Today's the day: Dan Brown's Inferno (Doubleday) is keeping readers busy everywhere. Our reviewer is frantically turning pages, but there have been a couple of early, entertaining pieces going 'round the web:
"How to Deal with Dan Brown's 'Inferno' " from The Atlantic:
You will see Inferno in a pile at your local bookstore, laughing in your face. You will hear about Inferno around the water cooler. Your mom will ask you, "Have you read this book, Fernono-something-or other, you know, by The Da Vinci Code guy? I like that Tom Hanks!" You may even read Inferno yourself, whether at the behest of an angry albino monk or because you you simply want to. . . . More important than whether you read it or not is knowing you have options. If you're wondering what they are, read on.
“Hello agent John, it’s client Dan,” commented the pecunious scribbler. “I’m worried about new book Inferno. I think critics are going to say it’s badly written.”
The voice at the other end of the line gave a sigh, like a mighty oak toppling into a great river, or something else that didn’t sound like a sigh if you gave it a moment’s thought. “Who cares what the stupid critics say?” advised the literary agent. “They’re just snobs. You have millions of fans.”
That’s true, mused the accomplished composer of thrillers that combined religion, high culture and conspiracy theories. His books were read by everyone from renowned politician President Obama to renowned musician Britney Spears. It was said that a copy of The Da Vinci Code had even found its way into the hands of renowned monarch the Queen. He was grateful for his good fortune, and gave thanks every night in his prayers to renowned deity God.
Alex: First, this woman missed her cat, Dustin. Her cat!!!! Would you keep this woman from her cat? It probably has an adorable name like Señor Mittens and is cute.
Second, all these people were allowed to do was eat and sleep and translate Dan Brown—literally the best part of the experience was translating Dan Brown. That is horrible.
Dustin: Exactly. Sleeping in a hotel sounds pretty good. Food: sounds fine. What part of this equation might be so bad that it’s led these people to share their harrowing stories with the media?
[T]he main emphasis here is hardly on gloom. It is on the prodigious research and love of trivia that inform Mr. Brown’s stories (this one makes mincemeat of all those factoid-heavy wannabes, like Matthew Pearl’s “Dante Club”), the ease with which he sets them in motion, the nifty tricks (Dante’s plaster death mask is pilfered from its museum setting, then toted through the secret passageways of Florence in a Ziploc bag) and the cliffhangers. (Sienna: “Don’t tell me we’re in the wrong museum.” Robert: “Sienna, we’re in the wrong country.”) There is the gamesmanship that goes with crypto-bits like “PPPPPPP.” (Sienna: “Seven Ps is ... a message?” Robert, grinning: “It is. And if you’ve studied Dante, it’s a very clear one.”)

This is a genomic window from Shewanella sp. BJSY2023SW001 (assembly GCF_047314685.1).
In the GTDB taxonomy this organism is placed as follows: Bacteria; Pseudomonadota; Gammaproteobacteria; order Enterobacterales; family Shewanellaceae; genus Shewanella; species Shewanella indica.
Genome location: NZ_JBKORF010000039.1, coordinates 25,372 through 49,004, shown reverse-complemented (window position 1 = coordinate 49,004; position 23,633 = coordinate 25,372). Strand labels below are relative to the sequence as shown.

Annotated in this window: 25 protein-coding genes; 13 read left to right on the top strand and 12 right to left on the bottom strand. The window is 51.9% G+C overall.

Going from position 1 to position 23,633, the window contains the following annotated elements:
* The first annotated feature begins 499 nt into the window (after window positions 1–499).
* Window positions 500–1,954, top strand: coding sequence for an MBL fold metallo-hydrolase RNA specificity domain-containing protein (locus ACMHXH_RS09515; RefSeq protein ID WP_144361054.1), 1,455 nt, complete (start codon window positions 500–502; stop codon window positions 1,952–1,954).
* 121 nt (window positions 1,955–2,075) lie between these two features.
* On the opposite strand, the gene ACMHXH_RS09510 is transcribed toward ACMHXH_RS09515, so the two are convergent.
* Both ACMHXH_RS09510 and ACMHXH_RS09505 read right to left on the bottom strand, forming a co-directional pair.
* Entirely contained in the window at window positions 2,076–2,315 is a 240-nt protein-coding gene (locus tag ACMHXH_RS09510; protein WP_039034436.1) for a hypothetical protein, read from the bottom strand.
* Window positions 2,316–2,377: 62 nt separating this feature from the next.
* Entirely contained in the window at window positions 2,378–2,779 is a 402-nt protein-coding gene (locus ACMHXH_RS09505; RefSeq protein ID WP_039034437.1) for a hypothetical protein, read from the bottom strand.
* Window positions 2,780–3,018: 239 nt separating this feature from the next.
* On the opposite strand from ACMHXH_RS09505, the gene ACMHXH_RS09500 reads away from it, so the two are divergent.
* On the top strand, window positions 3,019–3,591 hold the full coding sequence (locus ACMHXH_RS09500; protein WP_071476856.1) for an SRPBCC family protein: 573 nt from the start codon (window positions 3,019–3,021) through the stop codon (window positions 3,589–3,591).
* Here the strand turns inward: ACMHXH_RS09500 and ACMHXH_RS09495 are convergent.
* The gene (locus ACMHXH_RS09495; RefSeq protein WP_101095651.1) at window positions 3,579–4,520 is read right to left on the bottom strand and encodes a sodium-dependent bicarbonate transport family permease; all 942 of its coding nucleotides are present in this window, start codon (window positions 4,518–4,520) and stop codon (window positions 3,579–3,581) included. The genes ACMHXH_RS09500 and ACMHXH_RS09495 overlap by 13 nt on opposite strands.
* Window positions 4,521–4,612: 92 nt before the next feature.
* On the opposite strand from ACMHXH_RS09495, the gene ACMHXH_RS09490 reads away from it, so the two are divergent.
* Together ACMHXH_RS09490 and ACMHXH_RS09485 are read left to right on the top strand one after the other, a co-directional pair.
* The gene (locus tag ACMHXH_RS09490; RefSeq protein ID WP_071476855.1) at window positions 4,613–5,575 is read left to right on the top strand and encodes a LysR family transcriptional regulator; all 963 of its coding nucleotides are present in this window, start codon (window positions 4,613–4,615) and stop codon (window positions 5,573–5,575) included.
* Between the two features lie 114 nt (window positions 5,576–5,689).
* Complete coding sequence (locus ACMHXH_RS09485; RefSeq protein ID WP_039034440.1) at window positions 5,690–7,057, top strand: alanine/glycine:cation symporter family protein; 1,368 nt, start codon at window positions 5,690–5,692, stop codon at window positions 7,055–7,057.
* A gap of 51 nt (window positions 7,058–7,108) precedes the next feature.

I linked to the book trailer for The Poison Tree a couple weeks ago, and I thought you'd be interested in this follow-up. I got my hands on the novel (Erin Kelly's debut) last week and finished the novel yesterday.
It is fantastic—a dark, sultry, obsessive love story/thriller with some very disturbing twists. Here's a bit more from The Poison Tree's review in BookPage:
Perfectly paced, it starts with a bang and teems with twists that will keep you guessing right up until its thrilling and shocking conclusion. Kelly masterfully ratchets up the suspense, constantly causing readers to reappraise what is true as well as which dark and dirty secret will be unearthed next, all while nimbly maneuvering back and forth in time to keep tensions running high.
Have you read this novel? What new releases have been calling your name?
Fans of "CSI" or forensic-centric crime novels might not realize that the person who started the craze for forensic fiction is still one of today's most popular authors: Patricia Cornwell, the creator of medical examiner Kay Scarpetta.
BookPage contributor Jay MacDonald interviewed Cornwell about her new Scarpetta novel, Port Mortuary, for our December issue. Their conversation provides a fascinating glimpse at the growth of the genre, how Cornwell does her research and how her novels have evolved.
You can get more info on the plot of the new book—and find out what "port mortuary" means—in today's featured trailer:
Port Mortuary comes out today. Who's reading it? What's your favorite Scarpetta novel?
Also in BookPage: Browse reviews of Cornwell's books.
The Frankfurt Book Fair took place last week, and it's always a source for major publishing news. One of the early news items has to do with author Ken Follett, whose historical novels and thrillers have been huge hits worldwide.
In a feature in BookPage about his last novel, World Without End, Follett said he wanted to "write another book that gets this kind of enthusiastic reception." We're pretty sure rights being sold in six countries, and a worldwide one-day laydown, counts as enthusiasm!
Fall of Giants will go on sale September 28, 2010, just in time for a planned miniseries based on Pillars of the Earth. (Penguin/Dutton got the U.S. rights.) It is the first of three books planned for the "New Century Trilogy," which will cover most of the 20th century. Fall of Giants follows five families through World War I and the Russian revolution, setting the stage for the next novel, which will cover World War II.